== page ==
Without a villain, the question you’d have to ask yourself is, “so what? Ok, you have a small business and you’re proud of it.” But, with global brewing consortiums to point at, there’s a real sense of conflict. The genius of this is that you’re not even really rooting for an individual hero. You’re rooting against the big brewers who are “snake oil salesmen.” In practice, 2,800 of about 2,900 brewing companies in America pointed at their largest competitors and pronounced them evil. This is not something that really happens in any other industry.

It is worth pointing out that many of the people appearing in the video with the swelling music behind them have since sold their breweries to those same global brewing consortiums. With the benefit of distance, this is Pro Wrestling at its finest. They’re cutting a promo about the match they’re lining up this Sunday at the Civic Sportatorium. After the match, they’re going to go back to the locker room and shake hands.

The problem is that the audience loves being told there’s an underdog so much that they thought it was awesome. Instead of being content to root for the breweries that already existed and buy their product, they thought they should start their own. Craft Beer went from 3,000 breweries in America in 2010 to something like 10,000 currently. Every small town has a brewery. In Southern Ontario, where I live, there’s probably not a 25 kilometre radius in the entire province without one. [this is true – Ed.]

This is where we are right now. At some point just before the pandemic, Craft Beer finally killed the territory. Craft Breweries outnumber the large breweries in this province 410 to 3. They’ll probably produce 10,000 different beers this year. By any sane definition, Craft Beer won, and that’s a really significant problem for the sector. The consumer is sated. They cheered at the three count and went home happy.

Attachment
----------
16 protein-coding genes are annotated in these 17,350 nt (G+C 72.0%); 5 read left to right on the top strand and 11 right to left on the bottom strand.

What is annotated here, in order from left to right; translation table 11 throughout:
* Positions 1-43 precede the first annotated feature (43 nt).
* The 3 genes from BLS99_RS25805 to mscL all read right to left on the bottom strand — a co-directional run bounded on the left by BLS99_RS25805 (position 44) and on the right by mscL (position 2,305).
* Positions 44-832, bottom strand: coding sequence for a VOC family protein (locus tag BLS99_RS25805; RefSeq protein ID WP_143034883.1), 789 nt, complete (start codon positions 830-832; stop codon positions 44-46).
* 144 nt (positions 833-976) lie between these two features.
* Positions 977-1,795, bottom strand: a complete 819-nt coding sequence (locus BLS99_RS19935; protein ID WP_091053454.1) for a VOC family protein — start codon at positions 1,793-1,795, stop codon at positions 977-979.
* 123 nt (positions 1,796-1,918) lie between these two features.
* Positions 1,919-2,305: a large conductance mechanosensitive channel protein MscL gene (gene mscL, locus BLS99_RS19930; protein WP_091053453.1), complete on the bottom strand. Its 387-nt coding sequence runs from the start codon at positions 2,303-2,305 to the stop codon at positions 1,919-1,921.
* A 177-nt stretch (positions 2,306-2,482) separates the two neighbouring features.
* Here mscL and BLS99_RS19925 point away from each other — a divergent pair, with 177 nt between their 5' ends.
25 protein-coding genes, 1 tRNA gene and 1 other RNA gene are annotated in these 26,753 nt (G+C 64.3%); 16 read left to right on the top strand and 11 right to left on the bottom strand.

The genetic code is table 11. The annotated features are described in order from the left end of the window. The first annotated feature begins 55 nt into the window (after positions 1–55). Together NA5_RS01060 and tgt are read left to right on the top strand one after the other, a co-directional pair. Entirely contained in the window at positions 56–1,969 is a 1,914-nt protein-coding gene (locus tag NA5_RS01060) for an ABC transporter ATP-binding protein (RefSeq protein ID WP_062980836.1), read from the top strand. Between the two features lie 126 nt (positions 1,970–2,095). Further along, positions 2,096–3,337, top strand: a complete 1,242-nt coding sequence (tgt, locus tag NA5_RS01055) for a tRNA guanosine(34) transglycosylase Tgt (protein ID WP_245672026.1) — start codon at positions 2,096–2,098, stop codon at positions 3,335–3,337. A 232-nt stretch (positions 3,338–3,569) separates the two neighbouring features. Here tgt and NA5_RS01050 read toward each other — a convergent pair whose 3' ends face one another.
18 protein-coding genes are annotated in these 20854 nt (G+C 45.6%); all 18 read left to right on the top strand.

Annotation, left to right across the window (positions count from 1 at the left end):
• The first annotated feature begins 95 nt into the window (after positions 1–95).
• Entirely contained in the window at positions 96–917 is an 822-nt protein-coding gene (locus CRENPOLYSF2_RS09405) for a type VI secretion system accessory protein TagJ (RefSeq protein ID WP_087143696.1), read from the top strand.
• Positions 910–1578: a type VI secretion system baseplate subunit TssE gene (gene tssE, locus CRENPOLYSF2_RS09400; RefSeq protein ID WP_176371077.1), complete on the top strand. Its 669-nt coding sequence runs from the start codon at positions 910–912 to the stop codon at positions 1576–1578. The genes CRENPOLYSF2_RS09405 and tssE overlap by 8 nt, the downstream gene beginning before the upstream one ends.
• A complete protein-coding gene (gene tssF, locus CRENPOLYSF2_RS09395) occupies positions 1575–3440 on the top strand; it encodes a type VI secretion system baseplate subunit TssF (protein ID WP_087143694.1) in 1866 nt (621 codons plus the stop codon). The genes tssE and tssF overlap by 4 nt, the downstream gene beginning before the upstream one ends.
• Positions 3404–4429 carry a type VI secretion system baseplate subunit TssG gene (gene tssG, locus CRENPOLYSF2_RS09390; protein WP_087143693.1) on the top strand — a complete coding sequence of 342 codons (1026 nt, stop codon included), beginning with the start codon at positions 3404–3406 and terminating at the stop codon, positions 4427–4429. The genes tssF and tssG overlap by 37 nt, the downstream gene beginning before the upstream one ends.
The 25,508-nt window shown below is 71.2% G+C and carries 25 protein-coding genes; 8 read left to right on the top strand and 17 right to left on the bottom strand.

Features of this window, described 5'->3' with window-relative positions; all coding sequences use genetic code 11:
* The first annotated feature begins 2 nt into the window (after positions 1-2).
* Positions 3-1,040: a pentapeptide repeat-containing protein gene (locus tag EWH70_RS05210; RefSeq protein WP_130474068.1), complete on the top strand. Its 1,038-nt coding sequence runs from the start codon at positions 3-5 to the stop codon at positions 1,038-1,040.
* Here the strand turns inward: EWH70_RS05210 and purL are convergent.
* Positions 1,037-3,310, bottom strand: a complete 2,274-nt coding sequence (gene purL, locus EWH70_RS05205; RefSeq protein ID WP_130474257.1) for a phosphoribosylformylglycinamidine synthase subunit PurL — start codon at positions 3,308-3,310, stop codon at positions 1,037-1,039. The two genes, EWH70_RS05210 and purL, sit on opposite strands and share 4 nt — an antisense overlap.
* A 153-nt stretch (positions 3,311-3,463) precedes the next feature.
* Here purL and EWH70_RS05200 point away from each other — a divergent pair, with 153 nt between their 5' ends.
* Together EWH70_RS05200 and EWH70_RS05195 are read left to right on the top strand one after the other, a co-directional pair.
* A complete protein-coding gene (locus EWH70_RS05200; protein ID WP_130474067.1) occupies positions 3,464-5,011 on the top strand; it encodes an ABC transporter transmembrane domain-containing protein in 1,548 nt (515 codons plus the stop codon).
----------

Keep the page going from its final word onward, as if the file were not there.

Imagine you’re an idealistic young person who got into brewing a decade ago thinking that you were part of a movement that was taking on hegemonic global corporations and that you were making a difference. Because of the media you’ve consumed your entire life, you naturally assume that the small company you’re working for is virtuous and will surely triumph over these vicious malefactors if you just believe hard enough. You’re one of the good guys.

And then you realize that there’s no upward mobility within the company because it’s so small. It’s undercapitalized so you have to make do with old equipment and less said about their hiring policies the better. Rent eats half your paycheque, you don’t have dental, your back and knees hurt perpetually, and being able to take home low fills isn’t really a cool perk once your friends have steady jobs, houses, and children. Without a villain, this is unsupportable. You’re just a brewer. There’s no blow like the one to morale.

Without a villain, all of these small businesses have to exist in competition with each other solely upon their own merits. The audience for the product might root for a brewery because of its intrinsic qualities, but that requires each individual player to sell their own narrative in the absence of a larger overarching story, and not all of them are equipped with the resources to do that.

The ones that are face a different kind of narrative structure. There’s conflict, but it’s not advertised on an arena marquee. It’s on a more human scale. Sometimes it’s an internal conflict. In order to survive they’ll have to find a way to draw people to their taprooms and festivals and bottle shops.

It’d make a pretty good indie film or Netflix series, but it ain’t Wrestlemania.